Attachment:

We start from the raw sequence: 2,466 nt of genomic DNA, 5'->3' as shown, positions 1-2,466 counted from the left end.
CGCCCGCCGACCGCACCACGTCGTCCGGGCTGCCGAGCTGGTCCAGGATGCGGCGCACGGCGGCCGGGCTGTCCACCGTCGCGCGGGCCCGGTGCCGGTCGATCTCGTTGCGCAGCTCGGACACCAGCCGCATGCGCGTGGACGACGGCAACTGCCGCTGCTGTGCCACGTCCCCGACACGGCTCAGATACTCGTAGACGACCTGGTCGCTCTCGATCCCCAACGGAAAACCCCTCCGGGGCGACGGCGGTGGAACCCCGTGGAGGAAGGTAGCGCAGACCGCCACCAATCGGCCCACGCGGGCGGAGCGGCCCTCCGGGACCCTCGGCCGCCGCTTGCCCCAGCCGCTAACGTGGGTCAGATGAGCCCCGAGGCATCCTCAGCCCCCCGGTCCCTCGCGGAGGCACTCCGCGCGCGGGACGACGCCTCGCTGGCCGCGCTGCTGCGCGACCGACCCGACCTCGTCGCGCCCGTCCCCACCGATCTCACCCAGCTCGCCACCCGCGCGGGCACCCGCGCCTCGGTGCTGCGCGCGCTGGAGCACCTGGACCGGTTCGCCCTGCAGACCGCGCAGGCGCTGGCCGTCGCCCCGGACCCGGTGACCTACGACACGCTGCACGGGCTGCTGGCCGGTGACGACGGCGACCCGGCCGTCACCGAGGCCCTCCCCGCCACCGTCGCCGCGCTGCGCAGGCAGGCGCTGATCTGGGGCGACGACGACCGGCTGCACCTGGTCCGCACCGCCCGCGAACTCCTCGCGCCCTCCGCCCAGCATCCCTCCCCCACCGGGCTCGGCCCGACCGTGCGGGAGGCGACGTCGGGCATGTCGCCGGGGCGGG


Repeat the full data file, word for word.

We start from the raw sequence: 2,466 nt of genomic DNA, 5'->3' as shown, positions 1-2,466 counted from the left end.
CGCCCGCCGACCGCACCACGTCGTCCGGGCTGCCGAGCTGGTCCAGGATGCGGCGCACGGCGGCCGGGCTGTCCACCGTCGCGCGGGCCCGGTGCCGGTCGATCTCGTTGCGCAGCTCGGACACCAGCCGCATGCGCGTGGACGACGGCAACTGCCGCTGCTGTGCCACGTCCCCGACACGGCTCAGATACTCGTAGACGACCTGGTCGCTCTCGATCCCCAACGGAAAACCCCTCCGGGGCGACGGCGGTGGAACCCCGTGGAGGAAGGTAGCGCAGACCGCCACCAATCGGCCCACGCGGGCGGAGCGGCCCTCCGGGACCCTCGGCCGCCGCTTGCCCCAGCCGCTAACGTGGGTCAGATGAGCCCCGAGGCATCCTCAGCCCCCCGGTCCCTCGCGGAGGCACTCCGCGCGCGGGACGACGCCTCGCTGGCCGCGCTGCTGCGCGACCGACCCGACCTCGTCGCGCCCGTCCCCACCGATCTCACCCAGCTCGCCACCCGCGCGGGCACCCGCGCCTCGGTGCTGCGCGCGCTGGAGCACCTGGACCGGTTCGCCCTGCAGACCGCGCAGGCGCTGGCCGTCGCCCCGGACCCGGTGACCTACGACACGCTGCACGGGCTGCTGGCCGGTGACGACGGCGACCCGGCCGTCACCGAGGCCCTCCCCGCCACCGTCGCCGCGCTGCGCAGGCAGGCGCTGATCTGGGGCGACGACGACCGGCTGCACCTGGTCCGCACCGCCCGCGAACTCCTCGCGCCCTCCGCCCAGCATCCCTCCCCCACCGGGCTCGGCCCGACCGTGCGGGAGGCGACGTCGGGCATGTCGCCGGGGCGGG